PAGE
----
On New Years Resolutions

I hate New Years Resolutions. They always seemed like nonsense to me, which is unfortunate, because the New Year celebration could be a time to reflect on where we have been and where we should go. I get that the resolutions give people a goal to work towards, and goals are nice. The problem I have with it is that it is asking the wrong question, and this is a general problem with upper-class American culture. We ask about ourselves, inwardly seeking to fill the gaping holes within. How can I improve? How can I be perfect? What can I do for me?

I am not against taking care of yourself, or self-improvement. What I have a problem with is the narrow focus within the cult of self-improvement. We are the most educated group of people on earth and the most interesting question and challenge we can come up with is “how do I make myself better?” It is limited, narrow and frankly sells us all short. It shows a lack of maturity and imagination and I suspect it is also the reason so many of my peers are so accomplished and yet so deeply unhappy. We are social creatures, that hole can be filled by love only and you can only receive love when you open yourself to others.

An app that makes my life better is cute, but it isn’t revolutionary. What would be revolutionary would be to create something that makes the world better for humanity. Revolutions are about advancing the human spirit, not about making some individual more comfortable in life. I started hearing the idea when I left home that you cannot love another until you love yourself. This is not a belief I was raised with, in my world, you HAVE to love. Love is a necessary part of being human. That saying is backwards, you cannot love yourself until you have given the world love. Everything else is meaningless. The legacy of your time here will not be defined by how thin, how smart, or how wealthy you are, it will be defined by the little things you did to make the lives of others better. At your funeral, the only people who will be present are those you loved.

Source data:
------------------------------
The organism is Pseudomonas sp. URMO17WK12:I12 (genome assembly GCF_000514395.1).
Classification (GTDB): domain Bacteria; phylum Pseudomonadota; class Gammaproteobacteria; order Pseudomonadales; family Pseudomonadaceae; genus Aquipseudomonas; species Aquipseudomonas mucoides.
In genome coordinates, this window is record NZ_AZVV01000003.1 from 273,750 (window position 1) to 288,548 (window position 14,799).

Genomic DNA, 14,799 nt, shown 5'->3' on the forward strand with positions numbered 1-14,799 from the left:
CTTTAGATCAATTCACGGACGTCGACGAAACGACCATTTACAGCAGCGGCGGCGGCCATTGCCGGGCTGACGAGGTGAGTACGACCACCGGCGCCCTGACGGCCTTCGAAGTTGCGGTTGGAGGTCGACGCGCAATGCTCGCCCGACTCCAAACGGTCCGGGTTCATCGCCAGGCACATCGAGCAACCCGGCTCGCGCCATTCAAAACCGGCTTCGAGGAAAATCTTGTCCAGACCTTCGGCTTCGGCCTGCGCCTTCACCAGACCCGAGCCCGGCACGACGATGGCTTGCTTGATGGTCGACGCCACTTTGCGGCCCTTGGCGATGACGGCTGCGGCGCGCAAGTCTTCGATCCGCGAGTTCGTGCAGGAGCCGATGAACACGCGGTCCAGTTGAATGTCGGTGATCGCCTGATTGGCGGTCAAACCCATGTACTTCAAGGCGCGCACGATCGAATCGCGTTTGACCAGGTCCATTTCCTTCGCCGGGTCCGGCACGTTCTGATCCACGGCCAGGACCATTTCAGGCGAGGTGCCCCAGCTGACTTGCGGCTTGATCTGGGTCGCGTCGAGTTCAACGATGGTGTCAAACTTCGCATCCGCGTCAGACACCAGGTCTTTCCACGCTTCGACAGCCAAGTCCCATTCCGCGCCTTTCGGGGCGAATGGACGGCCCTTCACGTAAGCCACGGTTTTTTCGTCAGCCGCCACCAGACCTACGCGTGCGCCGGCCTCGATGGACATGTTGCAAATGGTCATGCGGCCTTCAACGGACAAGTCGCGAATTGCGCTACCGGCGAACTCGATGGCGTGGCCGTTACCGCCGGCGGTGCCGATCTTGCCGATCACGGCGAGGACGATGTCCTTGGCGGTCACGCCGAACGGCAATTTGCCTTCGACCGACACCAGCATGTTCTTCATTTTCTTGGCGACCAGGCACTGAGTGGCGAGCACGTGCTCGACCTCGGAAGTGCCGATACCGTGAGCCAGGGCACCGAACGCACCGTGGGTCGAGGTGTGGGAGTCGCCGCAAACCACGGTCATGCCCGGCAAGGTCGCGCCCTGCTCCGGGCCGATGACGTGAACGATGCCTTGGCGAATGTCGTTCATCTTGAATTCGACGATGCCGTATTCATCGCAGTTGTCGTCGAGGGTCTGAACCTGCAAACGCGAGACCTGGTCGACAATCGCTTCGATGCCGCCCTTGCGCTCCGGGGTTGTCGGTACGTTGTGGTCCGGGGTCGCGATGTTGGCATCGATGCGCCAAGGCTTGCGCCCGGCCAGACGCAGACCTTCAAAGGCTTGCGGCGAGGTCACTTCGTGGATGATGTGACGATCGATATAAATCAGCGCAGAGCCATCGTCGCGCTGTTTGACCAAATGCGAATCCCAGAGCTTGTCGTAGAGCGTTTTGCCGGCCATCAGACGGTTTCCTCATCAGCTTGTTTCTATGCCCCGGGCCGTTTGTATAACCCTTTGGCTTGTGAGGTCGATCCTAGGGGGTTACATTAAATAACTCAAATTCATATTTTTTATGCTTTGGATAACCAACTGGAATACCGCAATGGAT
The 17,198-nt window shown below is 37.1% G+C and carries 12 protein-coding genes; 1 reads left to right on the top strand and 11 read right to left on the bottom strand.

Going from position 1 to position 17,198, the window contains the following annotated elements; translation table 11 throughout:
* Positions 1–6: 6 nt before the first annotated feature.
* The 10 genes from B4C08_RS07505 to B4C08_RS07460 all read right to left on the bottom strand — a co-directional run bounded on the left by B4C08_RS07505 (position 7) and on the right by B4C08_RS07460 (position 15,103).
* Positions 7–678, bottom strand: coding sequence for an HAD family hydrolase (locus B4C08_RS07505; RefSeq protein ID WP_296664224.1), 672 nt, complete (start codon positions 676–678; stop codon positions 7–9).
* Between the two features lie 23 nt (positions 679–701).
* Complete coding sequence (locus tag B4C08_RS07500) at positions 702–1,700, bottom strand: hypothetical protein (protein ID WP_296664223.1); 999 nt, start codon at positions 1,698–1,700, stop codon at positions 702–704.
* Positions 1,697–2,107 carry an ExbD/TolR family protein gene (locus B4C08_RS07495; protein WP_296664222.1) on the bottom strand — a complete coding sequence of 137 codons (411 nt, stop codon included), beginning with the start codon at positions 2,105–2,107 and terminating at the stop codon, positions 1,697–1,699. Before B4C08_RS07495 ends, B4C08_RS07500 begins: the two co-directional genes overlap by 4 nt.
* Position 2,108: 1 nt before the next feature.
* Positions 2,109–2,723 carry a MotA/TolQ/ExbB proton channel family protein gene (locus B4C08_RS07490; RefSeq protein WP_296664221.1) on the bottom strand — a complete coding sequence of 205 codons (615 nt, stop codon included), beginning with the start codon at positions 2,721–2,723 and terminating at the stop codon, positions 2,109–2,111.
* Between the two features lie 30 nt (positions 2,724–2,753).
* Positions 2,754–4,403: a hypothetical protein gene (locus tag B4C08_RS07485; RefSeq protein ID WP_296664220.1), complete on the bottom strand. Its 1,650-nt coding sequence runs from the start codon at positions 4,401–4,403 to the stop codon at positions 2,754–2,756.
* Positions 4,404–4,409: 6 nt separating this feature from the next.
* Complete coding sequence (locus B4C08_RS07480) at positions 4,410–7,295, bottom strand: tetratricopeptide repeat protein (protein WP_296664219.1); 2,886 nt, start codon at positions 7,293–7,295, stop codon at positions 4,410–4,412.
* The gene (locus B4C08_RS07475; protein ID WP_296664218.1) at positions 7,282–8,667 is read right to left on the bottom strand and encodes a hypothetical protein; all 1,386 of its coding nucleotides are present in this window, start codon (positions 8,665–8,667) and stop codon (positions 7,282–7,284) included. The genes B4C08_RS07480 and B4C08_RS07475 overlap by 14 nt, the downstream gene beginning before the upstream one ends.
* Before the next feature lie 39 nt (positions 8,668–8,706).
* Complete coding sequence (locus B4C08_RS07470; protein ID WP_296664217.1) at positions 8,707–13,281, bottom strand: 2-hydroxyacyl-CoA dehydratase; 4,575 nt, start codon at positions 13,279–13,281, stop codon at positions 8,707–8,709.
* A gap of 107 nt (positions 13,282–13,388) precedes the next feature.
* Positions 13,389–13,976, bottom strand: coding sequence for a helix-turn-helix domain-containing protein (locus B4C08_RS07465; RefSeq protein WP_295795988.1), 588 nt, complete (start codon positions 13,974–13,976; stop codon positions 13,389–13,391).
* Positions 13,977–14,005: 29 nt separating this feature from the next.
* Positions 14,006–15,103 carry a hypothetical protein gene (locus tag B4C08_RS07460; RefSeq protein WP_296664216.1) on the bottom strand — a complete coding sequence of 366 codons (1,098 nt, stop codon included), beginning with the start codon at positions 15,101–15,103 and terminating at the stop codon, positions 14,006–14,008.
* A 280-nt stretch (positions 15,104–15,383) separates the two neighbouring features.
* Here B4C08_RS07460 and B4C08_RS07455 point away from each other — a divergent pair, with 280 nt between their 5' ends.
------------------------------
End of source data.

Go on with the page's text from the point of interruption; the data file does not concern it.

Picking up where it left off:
We are so much bigger, so much more beautiful, than the measly question of “how do I make myself better?” We are at our best when we act as part of a civilization, not as individuals in a vacuum. Nothing truly beautiful on this earth was built by one human being. Nothing great is built by one person alone. When I think about New Year’s resolutions, I get frustrated because I think of how much better the world would be if we turned our focus outside of ourselves. How different would the world be if we decided to be kind, to love, to work together? This year, I hope you will think about how big, how beautiful and how wonderful you are in representing the human spirit, and that you will resolve to share that with the world.


And most importantly





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